Cyborg Tactics and Perilous Hermeneutics in Lexia to Perplexia Shifts in materiality across space.

Critical Writing
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Abstract (in English): 

Cyborg Tactics and Perilous Hermeneutics in Lexia to Perplexia Shifts in materiality across space¬—from monitor to cell phone screen, from private bedroom to public bus—alter experience and sway meaning. But time also entails an expectation of change that sometimes never comes: works of electronic literature often go without the steady updates to security, appearance, and functionality that corporate software enjoys, turning into strange ruins that, if not broken, carry that possibility. Eight years after the publication of Katherine Hayles’s Writing Machines, my paper returns to one of the book’s case studies, Talan Memmott’s Lexia to Perplexia, with the goal of investigating the effects of the passing years on the hermeneutics instilled in the user by the text. Focusing on the instability that time and software evolutions have sown, I argue that in this uncertain environment, the recourse of the user is a heightened emphasis on investigation, experimentation, and attempted recovery. With these motivations in mind, I turn to various palimpsests in the text, features of Lexia that straddle the divide between the literary technique and the glitch. Palimpsests are marks of the broken Web, a layering generally born not from experimental poetics but coding errors, and in puzzling over their status and possible meanings, the user explores the tactics required/allowed/prohibited in their interpretation. Full engagement with the text requires that the user turn to capabilities of the computer beyond the browser—copying and pasting, modifying human memory, extending human sight: becoming a good cyborg. The interactive text is read by doing, and in Lexia doing entails experimentation and brings with it the possibility of danger. As the text’s content foregrounds human-machine intersections, the enactment of these tactics brings the text’s meaning closer to the body of the user—in painting a potentially perilous picture of human-machine interactions, the old and possibly broken text may be more effective than its original, new and shiny, manifestation(Source: Author).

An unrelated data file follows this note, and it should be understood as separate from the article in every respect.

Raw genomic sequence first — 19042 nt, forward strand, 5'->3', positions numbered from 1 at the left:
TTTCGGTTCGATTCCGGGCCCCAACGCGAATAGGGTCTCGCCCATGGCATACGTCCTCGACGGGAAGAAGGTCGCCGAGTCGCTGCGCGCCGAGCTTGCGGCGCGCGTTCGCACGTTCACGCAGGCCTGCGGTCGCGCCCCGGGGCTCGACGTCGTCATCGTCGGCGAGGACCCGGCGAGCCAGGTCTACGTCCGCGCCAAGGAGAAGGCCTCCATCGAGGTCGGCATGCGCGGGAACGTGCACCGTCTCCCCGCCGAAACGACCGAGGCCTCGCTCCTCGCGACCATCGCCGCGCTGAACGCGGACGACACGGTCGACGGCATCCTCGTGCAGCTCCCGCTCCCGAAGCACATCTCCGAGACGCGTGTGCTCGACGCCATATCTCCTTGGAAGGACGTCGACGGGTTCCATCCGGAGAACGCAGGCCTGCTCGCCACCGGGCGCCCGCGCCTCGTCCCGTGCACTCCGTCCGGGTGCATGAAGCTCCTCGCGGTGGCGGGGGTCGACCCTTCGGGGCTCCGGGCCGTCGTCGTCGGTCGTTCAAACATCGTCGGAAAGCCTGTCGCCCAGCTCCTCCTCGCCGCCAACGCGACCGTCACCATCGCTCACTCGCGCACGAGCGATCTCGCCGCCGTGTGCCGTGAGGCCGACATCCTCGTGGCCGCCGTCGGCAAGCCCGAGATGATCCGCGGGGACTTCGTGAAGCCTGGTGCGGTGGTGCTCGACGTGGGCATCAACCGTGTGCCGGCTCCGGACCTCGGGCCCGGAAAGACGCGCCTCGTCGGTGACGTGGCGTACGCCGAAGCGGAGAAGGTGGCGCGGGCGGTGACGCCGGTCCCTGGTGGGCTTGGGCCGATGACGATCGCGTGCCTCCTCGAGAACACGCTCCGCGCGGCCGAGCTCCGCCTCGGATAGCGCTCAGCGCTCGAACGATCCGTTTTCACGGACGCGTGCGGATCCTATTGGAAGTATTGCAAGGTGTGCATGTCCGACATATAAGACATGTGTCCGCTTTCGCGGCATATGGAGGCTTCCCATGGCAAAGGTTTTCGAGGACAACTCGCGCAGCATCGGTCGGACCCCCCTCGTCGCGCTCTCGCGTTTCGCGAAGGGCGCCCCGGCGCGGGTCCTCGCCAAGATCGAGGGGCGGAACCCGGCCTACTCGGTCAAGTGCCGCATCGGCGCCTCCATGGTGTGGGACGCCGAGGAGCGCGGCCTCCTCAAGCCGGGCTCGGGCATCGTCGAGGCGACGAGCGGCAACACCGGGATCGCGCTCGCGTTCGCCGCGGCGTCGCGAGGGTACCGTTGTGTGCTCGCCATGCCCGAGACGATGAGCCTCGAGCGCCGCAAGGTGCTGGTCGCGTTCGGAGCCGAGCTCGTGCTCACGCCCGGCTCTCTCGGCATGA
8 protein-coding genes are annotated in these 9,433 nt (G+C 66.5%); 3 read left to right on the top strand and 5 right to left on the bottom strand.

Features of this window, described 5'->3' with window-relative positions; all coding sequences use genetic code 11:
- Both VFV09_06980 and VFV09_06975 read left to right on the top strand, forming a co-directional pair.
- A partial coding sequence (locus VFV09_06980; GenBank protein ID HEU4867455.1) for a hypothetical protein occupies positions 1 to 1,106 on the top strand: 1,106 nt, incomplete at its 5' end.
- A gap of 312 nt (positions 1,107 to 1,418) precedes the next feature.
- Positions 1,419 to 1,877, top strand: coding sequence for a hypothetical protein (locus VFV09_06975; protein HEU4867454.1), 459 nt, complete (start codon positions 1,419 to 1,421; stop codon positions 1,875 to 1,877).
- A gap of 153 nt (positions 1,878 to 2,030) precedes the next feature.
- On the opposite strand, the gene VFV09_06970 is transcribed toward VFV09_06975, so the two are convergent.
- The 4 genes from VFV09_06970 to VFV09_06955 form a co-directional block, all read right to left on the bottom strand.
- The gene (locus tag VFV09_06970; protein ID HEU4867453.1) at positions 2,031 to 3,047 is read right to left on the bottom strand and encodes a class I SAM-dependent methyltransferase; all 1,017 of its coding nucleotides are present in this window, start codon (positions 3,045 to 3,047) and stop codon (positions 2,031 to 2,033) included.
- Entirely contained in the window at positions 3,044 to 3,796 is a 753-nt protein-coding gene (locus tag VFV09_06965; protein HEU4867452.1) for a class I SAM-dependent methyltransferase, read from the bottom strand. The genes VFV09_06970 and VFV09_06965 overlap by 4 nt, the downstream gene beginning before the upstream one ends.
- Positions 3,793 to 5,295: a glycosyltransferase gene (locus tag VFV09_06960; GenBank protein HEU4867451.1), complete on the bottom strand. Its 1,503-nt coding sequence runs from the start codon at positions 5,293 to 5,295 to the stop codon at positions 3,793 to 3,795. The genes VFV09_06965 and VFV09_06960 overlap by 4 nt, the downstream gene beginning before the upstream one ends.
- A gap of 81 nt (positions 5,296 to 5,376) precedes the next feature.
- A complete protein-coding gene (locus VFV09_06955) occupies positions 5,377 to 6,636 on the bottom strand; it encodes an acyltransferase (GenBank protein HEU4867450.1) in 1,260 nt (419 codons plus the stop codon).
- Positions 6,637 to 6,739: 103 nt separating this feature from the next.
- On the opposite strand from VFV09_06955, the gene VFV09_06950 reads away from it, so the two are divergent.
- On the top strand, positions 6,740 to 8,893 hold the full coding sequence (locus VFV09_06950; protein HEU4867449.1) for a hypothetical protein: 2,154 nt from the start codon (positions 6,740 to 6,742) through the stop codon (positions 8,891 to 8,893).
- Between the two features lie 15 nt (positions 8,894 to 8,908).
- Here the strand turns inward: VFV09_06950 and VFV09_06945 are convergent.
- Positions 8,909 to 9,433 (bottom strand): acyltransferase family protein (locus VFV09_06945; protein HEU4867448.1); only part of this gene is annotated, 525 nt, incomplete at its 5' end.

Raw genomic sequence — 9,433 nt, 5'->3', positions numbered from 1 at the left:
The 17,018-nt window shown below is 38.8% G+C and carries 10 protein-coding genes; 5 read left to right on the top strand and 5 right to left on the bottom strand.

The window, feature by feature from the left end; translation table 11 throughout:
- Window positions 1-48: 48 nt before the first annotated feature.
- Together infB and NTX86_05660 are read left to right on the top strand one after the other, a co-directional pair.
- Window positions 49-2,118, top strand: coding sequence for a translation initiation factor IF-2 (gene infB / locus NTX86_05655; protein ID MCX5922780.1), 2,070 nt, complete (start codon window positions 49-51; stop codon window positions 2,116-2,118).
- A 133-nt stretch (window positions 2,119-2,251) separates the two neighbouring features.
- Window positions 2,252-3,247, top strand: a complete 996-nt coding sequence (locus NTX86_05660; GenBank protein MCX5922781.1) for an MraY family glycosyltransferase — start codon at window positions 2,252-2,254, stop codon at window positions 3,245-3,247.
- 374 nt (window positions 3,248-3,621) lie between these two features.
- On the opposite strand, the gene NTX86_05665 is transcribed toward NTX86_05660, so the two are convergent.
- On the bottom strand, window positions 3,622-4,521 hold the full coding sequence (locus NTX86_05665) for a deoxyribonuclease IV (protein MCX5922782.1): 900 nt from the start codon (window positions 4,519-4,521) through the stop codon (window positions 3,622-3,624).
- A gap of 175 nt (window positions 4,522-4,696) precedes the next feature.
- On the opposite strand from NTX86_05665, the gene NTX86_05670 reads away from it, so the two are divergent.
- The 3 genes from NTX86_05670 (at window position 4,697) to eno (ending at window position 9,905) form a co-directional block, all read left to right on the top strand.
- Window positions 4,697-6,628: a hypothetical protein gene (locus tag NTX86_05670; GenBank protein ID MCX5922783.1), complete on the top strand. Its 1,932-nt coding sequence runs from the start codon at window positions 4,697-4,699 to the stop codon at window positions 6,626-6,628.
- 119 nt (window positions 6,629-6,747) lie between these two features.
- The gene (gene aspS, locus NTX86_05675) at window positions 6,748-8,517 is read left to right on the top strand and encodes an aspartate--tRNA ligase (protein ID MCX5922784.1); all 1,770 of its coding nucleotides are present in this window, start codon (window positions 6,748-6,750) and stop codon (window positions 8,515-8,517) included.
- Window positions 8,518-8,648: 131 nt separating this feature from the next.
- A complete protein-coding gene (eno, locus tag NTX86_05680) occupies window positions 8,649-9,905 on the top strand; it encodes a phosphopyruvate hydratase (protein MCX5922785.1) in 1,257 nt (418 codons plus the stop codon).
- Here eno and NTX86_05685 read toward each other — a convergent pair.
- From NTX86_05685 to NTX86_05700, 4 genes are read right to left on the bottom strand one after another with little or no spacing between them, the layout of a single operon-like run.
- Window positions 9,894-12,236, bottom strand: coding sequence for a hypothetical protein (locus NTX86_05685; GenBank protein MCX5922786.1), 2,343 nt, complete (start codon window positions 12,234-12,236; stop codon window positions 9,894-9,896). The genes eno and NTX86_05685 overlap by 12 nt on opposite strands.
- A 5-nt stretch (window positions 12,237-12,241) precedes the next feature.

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Audun Andreassen